Ethical clearance: was obtained from the Joint Ethical Review Committee of the College of Medicine, University of Ibadan and the University College Hospital, Ibadan. The study was conducted in compliance with the Helsinki declaration of ensuring confidentiality and dignity of patients. The study didn´t involve patients directly and all archival materials used were treated as anonymous. Data collected were stored in a laptop that was secured by a password.



Results Up    Down

The review period had a total number of 276 cases of cervical cancer diagnosed. After exclusion of cases with missing FFPE blocks and those with insufficient materials for quality DNA extraction we had only 101 cases representing 36.6% of the cervical cancer cases available for genotyping. The age of the patients at diagnosis ranged from 25 yrs to 83 yrs with a mean age of 57 years. Majority of the patients (70.1%) were between 30 and 50yrs at the time of diagnosis. High-risk HPV was detected in 51% of the cases. The most prevalent HPV genotype was HPV 16 accounting for 84.3% followed distantly by HPV 35 with 17.6% (Table 1). Single infections (80.4%) were more common than multiple infections (Table 1). The most frequent multiple infections observed was co-infection with HPV 16 and 18, which was present in 4 cases (7.8%). There were two cases (3.9%) of co-infection with HPV 16 and 56. There were two cases of triple infections; HPV 16, 35, 58 and HPV 16, 35, 66. The Histological grade of cervical cancers did not show any correlation with HPV status (χ2 (2) =1.989, p = 0.370). There was no correlation between HPV status and the age group of patients at diagnosis (Table 2). There was no association between the histological types and HPV detection status (Figure 1). Programmed death ligand-1 was positive in 47% of the cases and there was no correlation between the PD-L1 status and the detection of HPV (χ2 (1) = 0.623, p = 0.370) nor with the genotypes detected (χ2 (9) = 11.529, p = 0.241) (Table 3).



Discussion Up    Down

The Human Papilloma Virus that is responsible for cervical carcinoma is a sexually transmitted infection. Persistent infection of the epithelial cells in the cervix leads to neoplastic transformation [20,21]. Studies utilizing cervical smears have recorded high-risk HPV prevalence in Nigeria to be between 16.6-25% [8,22,23]. In this study we detected high-risk HPV only in 51% of cervical carcinomas which is comparable to a study from Uganda that had HPV detection rate of 61% [24] as well as a study from Northern Nigeria that had a detection rate of 69.8% [25]. This is far cry from the HPV detection rate of 92.6% in cervical carcinoma by Omoseebi et al. in southwest Nigeria [11] and that of Daisuke et al. who in their study in Japan had high-risk HPV detection rate of 91.5% [26] or that of Chunrong Han et al. n China with HPV detection rate of 92.7% [27]. Dom-Chima et al. [13] using next generation sequencing analysed 90 samples and discovered 44 HPV genotypes while type specific PCR could only detect 25 types as NGS was more sensitive but less specific. So, the cervical carcinomas in this study could be possibly caused by high-risk HPV not detected by type specific PCR. The study by Dom-Chima also did reveal only 10% of the identified genotypes were amongst the most prevalent [13]. The non detection of HPV DNA can also be as a result of extremely low number of the DNA copies to an extent below the threshold of sensitivity for detection [28]. The majority of cervical cancers, accounting for 82-88.7%, are caused by mono-infection, which is consistent with the findings of this study of 80.4% [10,27,28].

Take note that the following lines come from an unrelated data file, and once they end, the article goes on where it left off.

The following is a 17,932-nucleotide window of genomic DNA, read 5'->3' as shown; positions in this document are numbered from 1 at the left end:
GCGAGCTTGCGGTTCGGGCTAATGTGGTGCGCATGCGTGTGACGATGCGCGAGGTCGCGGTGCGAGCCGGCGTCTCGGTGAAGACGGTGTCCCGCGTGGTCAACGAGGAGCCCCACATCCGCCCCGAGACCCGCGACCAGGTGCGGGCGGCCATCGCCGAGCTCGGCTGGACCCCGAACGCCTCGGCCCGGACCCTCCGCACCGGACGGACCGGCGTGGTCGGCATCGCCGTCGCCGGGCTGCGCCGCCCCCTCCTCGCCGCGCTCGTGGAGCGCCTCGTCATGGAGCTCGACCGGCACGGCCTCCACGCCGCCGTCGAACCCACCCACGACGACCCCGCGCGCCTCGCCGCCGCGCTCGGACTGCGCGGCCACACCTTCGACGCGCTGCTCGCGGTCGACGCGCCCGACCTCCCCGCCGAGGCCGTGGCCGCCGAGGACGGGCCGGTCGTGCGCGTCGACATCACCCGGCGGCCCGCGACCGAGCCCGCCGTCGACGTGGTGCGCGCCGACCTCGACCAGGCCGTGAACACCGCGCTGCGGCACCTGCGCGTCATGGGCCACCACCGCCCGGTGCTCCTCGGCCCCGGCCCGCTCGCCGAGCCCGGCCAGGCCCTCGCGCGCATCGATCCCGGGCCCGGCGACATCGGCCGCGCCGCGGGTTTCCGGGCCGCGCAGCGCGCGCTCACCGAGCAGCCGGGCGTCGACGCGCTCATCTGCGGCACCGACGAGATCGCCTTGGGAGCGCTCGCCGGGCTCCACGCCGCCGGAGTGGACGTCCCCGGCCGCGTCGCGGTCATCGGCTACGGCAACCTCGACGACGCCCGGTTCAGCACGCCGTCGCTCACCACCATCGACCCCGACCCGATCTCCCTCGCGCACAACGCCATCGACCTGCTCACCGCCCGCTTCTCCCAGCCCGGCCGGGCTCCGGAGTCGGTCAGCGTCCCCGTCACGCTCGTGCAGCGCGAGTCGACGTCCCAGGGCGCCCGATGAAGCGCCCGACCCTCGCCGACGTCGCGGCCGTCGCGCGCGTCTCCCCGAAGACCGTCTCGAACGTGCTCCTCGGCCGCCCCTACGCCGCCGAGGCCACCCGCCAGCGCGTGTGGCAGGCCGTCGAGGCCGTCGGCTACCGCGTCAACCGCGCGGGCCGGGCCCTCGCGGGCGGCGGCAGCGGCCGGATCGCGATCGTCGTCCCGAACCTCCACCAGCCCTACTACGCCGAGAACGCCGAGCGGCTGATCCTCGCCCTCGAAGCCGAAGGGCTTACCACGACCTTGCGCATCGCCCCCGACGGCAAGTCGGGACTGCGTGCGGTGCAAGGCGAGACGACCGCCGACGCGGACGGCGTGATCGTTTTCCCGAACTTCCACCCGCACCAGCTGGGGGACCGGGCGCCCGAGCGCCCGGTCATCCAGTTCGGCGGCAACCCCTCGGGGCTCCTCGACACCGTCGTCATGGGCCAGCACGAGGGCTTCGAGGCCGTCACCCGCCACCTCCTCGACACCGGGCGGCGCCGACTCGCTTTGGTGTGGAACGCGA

This was markedly different from another study from southwestern Nigeria that showed that mixed or multiple infections was the most common representing 68% of the cases [11]. The most common genotype involved in carcinoma is HPV16 either as a mono-infection or mixed with other genotypes (HPV18, 35, 56, 58 and 66) in this study; this is similar to studies by Sara da Mata et al. [10] and Jean-Luc Pretet et al. [9]. In the study by Jean-Luc HPV 16 and 18 co-infection occurred in 10% of the cases and was the most predominant mixed-infection pairing which is similar to our study. All the multiple infections had HPV 16 as one of the genotypes in this study which is similar in trends to other studies that had HPV16 as present in 90 to 99% of cases of multiple infections [9-11,29]. The second most common HPV seen in this study is HPV 35 representing 17.6% of the cases which is similar to the study of Omoseebi et al. that had HPV 35 as the second most common genotype and represented 11.8% of the cases [11]. These findings are different from some other studies that recognized HPV 18 as the second most common genotype such as the multicentre study in France and a single centre Russian study [9,28]. A study from Martinque showed that rare genotypes of HPV51, and 68 were the most common [30].